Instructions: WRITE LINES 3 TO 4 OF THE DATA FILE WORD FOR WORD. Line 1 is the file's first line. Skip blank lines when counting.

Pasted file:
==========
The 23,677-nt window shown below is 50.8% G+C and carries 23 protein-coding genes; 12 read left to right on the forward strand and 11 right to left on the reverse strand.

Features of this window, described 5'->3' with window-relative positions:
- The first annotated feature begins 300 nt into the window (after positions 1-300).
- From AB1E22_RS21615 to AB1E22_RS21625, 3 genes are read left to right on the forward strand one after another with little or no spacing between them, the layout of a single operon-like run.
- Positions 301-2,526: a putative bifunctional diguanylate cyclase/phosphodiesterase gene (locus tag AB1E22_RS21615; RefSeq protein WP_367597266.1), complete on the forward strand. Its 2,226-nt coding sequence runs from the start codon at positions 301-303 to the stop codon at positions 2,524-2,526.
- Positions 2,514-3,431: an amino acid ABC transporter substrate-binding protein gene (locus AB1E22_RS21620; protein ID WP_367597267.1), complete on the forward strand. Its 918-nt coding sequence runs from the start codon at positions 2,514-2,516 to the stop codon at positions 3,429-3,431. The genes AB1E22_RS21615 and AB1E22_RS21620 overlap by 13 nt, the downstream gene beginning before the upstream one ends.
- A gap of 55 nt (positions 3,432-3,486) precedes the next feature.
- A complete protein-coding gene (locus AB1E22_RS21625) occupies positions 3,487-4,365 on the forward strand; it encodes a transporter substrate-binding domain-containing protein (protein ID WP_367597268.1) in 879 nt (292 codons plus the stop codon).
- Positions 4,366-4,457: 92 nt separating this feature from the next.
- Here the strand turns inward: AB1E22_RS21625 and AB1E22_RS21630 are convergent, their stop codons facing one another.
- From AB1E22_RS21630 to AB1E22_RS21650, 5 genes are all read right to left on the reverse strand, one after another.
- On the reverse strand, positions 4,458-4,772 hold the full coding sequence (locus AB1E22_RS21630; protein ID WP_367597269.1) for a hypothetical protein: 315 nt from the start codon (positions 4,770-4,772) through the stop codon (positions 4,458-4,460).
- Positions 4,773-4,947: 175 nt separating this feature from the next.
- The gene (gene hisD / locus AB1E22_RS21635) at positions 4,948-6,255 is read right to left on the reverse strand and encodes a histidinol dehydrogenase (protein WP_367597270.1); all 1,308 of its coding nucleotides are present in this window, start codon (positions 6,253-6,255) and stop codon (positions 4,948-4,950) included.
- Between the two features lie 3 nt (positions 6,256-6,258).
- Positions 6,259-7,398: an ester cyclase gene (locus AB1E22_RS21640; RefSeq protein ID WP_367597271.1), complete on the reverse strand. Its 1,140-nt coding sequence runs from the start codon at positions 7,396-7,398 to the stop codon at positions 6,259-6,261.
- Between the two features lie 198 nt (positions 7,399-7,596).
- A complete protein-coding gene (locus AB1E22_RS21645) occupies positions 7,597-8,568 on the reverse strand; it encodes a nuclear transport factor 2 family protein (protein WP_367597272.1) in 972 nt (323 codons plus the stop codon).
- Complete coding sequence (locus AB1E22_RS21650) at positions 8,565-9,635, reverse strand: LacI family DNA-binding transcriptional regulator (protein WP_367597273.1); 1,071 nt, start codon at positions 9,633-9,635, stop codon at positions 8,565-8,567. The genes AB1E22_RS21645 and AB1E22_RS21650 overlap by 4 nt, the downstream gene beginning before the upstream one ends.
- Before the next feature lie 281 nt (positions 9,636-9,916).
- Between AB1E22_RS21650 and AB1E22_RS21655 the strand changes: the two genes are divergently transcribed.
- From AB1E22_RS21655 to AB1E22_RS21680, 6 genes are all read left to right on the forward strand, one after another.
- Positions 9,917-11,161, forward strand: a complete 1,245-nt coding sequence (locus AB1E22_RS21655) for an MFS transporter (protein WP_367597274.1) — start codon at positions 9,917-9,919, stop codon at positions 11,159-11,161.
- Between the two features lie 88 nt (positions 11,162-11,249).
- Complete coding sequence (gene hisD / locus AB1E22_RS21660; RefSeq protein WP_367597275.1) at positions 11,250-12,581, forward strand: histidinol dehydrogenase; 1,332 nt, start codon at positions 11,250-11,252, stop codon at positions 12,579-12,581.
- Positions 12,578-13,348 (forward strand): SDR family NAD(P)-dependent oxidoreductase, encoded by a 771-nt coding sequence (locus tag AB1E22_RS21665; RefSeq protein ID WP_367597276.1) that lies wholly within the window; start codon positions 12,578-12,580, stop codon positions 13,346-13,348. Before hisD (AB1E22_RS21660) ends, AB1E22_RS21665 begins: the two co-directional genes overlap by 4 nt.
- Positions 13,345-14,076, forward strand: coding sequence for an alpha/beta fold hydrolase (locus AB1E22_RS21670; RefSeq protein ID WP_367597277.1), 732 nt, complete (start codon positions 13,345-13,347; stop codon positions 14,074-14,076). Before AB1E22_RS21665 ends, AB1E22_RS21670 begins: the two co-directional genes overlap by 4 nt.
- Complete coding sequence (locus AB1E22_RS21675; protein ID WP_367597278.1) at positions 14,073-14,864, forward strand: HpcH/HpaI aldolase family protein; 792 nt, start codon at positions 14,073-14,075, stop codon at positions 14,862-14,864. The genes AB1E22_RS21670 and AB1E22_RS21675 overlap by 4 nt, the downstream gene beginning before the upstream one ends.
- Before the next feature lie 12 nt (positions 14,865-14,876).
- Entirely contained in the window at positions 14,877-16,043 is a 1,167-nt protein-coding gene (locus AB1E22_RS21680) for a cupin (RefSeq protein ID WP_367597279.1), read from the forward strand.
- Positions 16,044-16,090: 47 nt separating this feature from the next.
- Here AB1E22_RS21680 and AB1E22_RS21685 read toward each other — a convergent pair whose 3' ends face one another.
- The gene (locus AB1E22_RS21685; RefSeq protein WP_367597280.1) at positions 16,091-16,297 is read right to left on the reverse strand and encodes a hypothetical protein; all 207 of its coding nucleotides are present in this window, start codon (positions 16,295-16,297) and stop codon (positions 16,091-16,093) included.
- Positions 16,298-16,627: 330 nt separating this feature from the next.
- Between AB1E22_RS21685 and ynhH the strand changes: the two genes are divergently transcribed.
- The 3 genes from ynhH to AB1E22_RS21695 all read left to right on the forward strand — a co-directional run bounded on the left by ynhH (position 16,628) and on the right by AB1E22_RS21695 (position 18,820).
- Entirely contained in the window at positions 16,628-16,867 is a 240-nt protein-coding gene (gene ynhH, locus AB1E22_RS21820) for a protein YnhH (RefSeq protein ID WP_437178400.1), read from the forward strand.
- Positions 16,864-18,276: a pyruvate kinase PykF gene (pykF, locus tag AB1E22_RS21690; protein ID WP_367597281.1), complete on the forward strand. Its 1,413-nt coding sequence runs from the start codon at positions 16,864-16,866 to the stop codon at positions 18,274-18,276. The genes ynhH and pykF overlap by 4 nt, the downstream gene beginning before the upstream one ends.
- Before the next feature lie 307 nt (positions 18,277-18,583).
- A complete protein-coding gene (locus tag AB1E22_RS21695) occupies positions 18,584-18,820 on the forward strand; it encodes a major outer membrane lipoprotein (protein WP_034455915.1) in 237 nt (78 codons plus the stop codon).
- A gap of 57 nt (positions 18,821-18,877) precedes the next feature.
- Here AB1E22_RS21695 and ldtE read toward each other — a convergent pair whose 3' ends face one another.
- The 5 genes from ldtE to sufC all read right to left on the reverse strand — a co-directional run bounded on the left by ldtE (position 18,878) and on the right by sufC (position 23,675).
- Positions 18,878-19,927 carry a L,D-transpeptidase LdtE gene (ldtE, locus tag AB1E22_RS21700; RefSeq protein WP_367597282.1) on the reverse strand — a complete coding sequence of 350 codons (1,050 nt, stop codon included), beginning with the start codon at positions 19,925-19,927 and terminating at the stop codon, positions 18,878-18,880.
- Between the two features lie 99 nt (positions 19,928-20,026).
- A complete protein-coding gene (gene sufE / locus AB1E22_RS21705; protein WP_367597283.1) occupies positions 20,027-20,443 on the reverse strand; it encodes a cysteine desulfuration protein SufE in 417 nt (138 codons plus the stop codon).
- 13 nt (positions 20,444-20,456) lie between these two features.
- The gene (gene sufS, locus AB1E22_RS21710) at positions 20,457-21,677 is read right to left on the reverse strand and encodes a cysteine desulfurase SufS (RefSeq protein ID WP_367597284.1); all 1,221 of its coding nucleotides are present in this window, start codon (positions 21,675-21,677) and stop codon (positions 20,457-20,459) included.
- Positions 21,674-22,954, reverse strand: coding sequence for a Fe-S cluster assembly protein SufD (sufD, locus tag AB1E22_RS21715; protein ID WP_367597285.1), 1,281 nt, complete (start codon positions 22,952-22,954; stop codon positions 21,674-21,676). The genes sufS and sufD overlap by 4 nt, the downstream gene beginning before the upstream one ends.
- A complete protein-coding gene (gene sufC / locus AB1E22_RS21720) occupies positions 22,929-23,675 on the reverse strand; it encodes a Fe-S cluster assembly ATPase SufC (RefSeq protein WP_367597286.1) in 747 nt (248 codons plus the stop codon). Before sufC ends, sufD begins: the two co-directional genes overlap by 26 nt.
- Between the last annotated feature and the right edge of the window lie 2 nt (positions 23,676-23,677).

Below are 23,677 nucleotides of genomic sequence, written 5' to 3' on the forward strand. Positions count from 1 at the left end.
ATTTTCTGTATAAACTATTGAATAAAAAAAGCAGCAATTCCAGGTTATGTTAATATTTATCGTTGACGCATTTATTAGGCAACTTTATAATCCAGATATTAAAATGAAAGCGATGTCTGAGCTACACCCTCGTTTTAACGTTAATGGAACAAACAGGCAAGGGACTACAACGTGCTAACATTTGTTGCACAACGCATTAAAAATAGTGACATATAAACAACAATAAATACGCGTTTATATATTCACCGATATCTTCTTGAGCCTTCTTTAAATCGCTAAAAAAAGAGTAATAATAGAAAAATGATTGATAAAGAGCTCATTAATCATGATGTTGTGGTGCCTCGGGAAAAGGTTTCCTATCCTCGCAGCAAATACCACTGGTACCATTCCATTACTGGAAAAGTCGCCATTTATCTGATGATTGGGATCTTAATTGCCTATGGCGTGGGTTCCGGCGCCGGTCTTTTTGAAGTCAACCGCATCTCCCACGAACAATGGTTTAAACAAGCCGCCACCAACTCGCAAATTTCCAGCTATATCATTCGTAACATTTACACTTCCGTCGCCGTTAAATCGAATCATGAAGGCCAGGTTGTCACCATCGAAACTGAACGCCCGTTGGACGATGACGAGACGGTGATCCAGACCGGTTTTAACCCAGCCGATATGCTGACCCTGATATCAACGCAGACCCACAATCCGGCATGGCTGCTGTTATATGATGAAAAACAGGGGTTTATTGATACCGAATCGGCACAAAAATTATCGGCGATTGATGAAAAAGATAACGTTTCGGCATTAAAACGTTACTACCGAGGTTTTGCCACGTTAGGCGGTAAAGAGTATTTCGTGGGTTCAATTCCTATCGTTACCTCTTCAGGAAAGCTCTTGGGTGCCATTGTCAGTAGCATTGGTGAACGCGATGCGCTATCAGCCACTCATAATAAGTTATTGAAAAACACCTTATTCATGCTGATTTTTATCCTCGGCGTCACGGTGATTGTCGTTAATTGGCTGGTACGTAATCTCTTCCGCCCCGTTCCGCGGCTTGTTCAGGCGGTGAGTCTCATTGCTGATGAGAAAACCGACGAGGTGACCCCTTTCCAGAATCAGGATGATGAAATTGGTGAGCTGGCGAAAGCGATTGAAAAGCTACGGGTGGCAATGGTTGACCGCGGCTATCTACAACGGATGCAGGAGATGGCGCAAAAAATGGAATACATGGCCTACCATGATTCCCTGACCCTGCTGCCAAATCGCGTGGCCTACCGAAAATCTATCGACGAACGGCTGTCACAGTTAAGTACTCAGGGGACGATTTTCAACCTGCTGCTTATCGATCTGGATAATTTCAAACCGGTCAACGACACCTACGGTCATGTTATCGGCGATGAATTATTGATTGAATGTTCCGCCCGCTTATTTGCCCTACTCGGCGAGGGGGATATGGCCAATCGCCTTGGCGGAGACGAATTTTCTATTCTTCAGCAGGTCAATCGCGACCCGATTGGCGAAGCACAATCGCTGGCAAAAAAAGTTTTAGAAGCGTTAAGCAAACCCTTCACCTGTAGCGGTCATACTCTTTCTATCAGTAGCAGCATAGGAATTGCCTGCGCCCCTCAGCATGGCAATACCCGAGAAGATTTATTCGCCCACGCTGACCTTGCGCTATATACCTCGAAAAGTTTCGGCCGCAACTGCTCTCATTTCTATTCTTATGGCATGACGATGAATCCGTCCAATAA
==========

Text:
- The first annotated feature begins 300 nt into the window (after positions 1-300).
- From AB1E22_RS21615 to AB1E22_RS21625, 3 genes are read left to right on the forward strand one after another with little or no spacing between them, the layout of a single operon-like run.